Aug 05 2015
Did you know you can recognize this tree by the smell of its bark?
After the Southwest Wings Festival I visited with Donna and Razzak Memon in Tuscon, Arizona. On Monday Donna and I went birding on top of Mount Lemmon, one of the few mountains named for a woman (Sara Plummer Lemmon).
The summit is 9,159 feet above sea level and 6,770 feet above Tucson so the air is thinner and cooler, a welcome change from the valley’s heat. That day it was 72oF on the mountain, 104oF in the valley. Because of the thin mountain air we learned something about this tree.
Donna and I were heading downhill when a group of hikers paused near the tree to catch their breath and I overheard one of them say it smelled like vanilla. On our way back up the thin air hit me at the same spot so I paused and sniffed the bark. Yes, the bark smells like vanilla.
The Ponderosa pine (on Mount Lemmon*) is one of the few trees you can identify this way. When the tree is young the bark is black, but when it reaches 100-120 years old it sheds the black and shows a yellow bark that smells like vanilla or butterscotch or baking cookies, depending your point of view.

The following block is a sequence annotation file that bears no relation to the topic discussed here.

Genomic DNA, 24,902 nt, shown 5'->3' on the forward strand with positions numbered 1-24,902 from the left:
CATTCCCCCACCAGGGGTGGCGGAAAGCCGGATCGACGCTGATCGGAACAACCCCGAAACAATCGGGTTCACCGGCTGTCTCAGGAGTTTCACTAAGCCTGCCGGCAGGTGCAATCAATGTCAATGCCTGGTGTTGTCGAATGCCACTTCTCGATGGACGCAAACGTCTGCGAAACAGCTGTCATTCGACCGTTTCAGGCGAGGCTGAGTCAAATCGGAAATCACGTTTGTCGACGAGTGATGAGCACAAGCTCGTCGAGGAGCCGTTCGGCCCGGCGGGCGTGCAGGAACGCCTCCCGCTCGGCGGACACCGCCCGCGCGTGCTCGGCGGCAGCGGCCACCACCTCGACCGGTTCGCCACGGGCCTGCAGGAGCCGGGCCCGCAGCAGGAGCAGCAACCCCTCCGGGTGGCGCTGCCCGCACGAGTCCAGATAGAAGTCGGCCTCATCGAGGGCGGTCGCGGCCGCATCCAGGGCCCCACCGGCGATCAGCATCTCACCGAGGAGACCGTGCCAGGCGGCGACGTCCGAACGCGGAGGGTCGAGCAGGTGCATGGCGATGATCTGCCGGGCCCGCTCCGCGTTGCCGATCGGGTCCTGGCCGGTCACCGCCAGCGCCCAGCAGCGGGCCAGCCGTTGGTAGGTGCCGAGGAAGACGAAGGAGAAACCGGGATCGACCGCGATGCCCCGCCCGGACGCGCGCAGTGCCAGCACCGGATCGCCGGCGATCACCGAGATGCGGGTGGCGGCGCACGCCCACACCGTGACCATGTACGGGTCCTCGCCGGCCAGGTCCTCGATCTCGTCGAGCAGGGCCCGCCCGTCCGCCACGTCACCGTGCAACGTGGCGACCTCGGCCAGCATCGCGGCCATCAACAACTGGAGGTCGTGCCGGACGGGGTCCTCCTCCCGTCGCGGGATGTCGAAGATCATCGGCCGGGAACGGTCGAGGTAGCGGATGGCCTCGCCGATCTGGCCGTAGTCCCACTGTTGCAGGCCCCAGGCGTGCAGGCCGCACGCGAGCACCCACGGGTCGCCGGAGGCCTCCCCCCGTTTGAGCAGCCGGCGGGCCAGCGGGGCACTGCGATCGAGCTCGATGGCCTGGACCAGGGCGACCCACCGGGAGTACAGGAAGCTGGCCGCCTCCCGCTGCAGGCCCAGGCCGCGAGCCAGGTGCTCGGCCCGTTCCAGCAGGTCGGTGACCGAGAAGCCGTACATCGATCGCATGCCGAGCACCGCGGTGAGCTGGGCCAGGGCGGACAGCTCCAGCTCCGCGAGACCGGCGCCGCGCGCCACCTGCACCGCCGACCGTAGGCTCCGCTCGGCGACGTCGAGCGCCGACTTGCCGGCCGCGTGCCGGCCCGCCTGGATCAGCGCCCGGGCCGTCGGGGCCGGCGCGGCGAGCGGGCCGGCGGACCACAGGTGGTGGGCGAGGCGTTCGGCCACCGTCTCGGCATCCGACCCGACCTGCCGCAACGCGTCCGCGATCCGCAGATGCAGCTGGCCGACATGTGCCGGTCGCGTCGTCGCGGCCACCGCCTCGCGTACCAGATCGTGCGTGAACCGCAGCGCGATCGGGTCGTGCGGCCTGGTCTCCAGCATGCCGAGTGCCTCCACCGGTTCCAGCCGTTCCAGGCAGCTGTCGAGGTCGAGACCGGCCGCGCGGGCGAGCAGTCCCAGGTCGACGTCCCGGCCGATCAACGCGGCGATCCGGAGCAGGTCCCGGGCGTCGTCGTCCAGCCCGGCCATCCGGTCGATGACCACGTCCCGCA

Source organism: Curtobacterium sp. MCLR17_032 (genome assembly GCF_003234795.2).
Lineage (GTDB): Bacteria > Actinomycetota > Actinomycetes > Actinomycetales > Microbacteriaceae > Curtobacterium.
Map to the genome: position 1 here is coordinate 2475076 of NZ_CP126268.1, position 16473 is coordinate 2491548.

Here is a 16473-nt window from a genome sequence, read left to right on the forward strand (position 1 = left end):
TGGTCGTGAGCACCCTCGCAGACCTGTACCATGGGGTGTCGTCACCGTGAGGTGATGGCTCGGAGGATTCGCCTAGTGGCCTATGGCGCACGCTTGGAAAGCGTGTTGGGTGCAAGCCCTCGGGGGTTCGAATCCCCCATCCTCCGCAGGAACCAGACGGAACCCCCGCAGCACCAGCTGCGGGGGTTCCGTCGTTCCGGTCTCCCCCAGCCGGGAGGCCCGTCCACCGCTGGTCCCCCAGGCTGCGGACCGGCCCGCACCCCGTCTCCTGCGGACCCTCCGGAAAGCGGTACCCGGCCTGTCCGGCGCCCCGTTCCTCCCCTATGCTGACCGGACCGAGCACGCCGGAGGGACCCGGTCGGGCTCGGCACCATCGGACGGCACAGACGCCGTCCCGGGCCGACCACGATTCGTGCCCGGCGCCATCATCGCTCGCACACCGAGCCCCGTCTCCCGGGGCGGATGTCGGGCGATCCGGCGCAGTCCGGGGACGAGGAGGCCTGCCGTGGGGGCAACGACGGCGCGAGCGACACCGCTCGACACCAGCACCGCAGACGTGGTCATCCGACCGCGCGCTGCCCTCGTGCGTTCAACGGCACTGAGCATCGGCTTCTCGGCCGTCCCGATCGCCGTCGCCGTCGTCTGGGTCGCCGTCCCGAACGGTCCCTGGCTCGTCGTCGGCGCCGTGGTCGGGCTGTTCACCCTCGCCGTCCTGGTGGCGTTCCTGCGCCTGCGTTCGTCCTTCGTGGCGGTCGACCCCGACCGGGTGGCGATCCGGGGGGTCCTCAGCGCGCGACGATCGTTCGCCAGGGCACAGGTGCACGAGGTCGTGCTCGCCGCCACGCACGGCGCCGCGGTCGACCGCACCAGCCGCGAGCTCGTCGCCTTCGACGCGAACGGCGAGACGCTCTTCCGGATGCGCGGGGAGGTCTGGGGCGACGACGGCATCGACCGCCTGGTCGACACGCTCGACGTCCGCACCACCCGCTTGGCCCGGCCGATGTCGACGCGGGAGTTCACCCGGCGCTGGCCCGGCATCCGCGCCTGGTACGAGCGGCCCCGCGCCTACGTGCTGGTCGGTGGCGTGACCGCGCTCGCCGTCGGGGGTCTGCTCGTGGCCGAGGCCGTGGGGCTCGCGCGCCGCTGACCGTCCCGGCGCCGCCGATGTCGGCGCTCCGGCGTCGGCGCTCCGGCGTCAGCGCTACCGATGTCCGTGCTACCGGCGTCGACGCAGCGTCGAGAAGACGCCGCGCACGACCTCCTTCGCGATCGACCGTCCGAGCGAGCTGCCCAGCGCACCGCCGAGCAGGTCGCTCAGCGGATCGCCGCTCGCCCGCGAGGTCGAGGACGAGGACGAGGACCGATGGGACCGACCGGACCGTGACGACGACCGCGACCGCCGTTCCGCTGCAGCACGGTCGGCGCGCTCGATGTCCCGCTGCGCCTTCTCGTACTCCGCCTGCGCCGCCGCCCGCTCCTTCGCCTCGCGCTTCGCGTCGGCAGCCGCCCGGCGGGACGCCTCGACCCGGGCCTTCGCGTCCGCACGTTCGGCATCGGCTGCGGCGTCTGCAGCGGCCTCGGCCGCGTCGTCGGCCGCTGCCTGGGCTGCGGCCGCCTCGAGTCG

The unusual bark is also a fire shield. According to this NPR report, when fire hits the tree it flash-boils the sap and blows the bark off the tree, but the tree doesn’t burn.
In the top photo you can see some snags at left that died in a fire on the mountain.
But not this one. Its vanilla-scented bark protects it.
p.s. Here we are at the top of the mountain. You can see Tucson in the valley below.
(tree photos by Donna Memon; Kate & Donna photo by Razzak Memon; information about Ponderosas from this 2009 NPR article)
(*) In the comments below Nickie explains that in California Jeffrey pines smell like vanilla but Ponderosas do not. However the Jeffrey pine doesn’t grow in Arizona. In Arizona the Ponderosa (and/or the Arizona species/ subspecies) does.